Saturday, July 04, 2015

More on the Jawbone trade secret matter

A post at lexology goes into the Jawbone "trade secret" matter:

A problematic issue is the failure to explicitly identify "trade secrets" apart from the more general category of
"confidential information."

See previous IPBiz posts, including

Top Agent v. Zillow: need to plead trade secrets with specificity

Convolve/MIT lose on trade secret issue at CAFC

Protecting trade secrets

A would-be plaintiff in a trade secrets dispute must recognize that one of the first questions that both the court and the defending party will demand to have answered is ““what is the trade secret?”
This is explicit in California which requires the party claiming trade secret misappropriation to identify the trade secret with specificity before conducting discovery relating to the trade secret claim. Cal. Civ. Proc. Code §2019.210.

The lexology post also notes:

Exit Interviews with Teeth: The complaint reveals that at least one employee was pressed during an exit interview about retaining company materials and finally admitted to retaining a “Market Trends & Opportunities” presentation. Far too many exit interviews are perfunctory “So where are you going? Please sign this” time-wastes representing a blown opportunity to discern what documents might possibly be retained at home or on thumb-drives, what unusual downloading activities may have occurred in one’s final months, will you be performing substantially similar job duties for a competitor, etc. Jawbone seems to have opted for vigorous discussion with some of the flight to Fitbit employees.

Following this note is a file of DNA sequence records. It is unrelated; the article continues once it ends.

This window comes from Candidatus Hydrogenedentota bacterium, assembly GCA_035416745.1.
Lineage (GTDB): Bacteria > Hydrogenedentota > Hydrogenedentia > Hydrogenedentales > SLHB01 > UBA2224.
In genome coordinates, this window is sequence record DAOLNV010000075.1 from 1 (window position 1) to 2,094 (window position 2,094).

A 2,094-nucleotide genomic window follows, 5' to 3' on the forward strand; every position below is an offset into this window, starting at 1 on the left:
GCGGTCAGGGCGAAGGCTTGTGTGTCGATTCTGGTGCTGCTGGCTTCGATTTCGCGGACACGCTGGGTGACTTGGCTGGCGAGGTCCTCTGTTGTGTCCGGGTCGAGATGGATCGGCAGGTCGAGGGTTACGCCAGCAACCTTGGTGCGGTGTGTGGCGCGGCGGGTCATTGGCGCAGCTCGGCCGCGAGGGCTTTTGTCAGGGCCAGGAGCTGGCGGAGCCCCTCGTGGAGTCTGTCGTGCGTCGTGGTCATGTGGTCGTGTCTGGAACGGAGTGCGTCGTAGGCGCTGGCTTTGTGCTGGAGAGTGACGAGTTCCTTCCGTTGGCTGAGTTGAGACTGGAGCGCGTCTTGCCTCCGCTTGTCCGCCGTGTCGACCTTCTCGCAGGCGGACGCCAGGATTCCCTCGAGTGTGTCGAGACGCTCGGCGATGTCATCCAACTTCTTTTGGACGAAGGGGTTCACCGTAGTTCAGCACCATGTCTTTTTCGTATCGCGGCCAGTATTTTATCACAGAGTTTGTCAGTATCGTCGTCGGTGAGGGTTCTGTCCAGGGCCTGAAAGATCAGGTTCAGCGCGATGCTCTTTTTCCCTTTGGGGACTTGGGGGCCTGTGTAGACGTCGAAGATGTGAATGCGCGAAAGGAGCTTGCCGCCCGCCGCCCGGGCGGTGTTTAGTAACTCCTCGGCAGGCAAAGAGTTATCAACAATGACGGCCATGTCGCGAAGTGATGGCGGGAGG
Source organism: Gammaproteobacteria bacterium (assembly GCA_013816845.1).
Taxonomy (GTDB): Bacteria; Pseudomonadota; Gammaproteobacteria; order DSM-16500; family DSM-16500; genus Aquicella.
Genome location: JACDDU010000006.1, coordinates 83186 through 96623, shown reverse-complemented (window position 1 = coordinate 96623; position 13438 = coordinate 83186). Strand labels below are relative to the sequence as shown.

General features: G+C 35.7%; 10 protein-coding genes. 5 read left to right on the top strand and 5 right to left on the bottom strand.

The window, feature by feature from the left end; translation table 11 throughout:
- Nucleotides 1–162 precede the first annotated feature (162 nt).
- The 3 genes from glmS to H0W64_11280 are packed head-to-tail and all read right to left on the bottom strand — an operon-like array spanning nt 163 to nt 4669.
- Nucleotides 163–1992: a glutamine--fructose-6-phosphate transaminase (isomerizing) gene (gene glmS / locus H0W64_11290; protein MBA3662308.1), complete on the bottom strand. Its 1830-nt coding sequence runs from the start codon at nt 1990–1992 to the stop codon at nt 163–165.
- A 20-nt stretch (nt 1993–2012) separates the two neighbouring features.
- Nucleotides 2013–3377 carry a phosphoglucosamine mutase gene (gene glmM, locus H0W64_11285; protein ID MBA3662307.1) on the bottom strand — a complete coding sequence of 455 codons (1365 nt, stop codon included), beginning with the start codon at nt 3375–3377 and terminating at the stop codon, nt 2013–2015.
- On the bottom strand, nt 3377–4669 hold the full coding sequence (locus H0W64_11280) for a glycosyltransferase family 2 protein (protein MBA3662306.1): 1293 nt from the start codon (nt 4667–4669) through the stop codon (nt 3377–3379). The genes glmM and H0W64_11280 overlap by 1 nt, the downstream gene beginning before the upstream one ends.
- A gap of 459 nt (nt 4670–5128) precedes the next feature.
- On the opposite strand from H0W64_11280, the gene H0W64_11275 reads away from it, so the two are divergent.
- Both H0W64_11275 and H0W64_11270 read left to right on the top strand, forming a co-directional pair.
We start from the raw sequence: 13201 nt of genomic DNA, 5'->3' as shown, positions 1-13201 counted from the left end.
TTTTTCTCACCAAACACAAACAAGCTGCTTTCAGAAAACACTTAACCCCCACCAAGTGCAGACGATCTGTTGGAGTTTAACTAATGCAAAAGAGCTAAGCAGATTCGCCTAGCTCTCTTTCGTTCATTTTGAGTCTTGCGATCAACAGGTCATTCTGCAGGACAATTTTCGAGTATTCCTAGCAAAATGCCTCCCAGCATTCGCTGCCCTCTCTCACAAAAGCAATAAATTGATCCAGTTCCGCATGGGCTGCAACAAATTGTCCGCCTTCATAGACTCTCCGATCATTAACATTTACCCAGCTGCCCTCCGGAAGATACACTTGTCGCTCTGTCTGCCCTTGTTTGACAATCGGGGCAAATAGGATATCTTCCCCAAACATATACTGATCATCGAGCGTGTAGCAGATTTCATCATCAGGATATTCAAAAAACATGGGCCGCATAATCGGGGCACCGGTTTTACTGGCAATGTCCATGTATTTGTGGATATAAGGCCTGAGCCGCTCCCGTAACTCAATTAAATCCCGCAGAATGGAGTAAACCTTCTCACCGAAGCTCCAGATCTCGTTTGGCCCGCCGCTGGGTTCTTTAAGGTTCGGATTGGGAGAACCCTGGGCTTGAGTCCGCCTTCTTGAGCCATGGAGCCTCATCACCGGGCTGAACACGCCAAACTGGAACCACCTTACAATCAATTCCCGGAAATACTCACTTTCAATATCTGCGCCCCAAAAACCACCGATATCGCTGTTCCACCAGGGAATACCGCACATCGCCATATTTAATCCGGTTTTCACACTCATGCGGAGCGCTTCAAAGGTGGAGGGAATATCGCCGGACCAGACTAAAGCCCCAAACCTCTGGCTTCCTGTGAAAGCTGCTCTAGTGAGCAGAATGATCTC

Sound and Immediate Forensic Analyses: The complaint discloses findings of apparently immediately-performed forensic analyses on the departing employees work computers including detection of both software designed to wipe downloading activities as well as more ham-fisted manual wiping of system logs. Best practices dictate that such forensic investigation be performed by an independent vendor, not in-house IT. Because time is of the essence, an established protocol for such imaging should be at the ready and the vendor pre-selected.

The Lexology post is from the law firm: Carroll, Burdick & McDonough LLP


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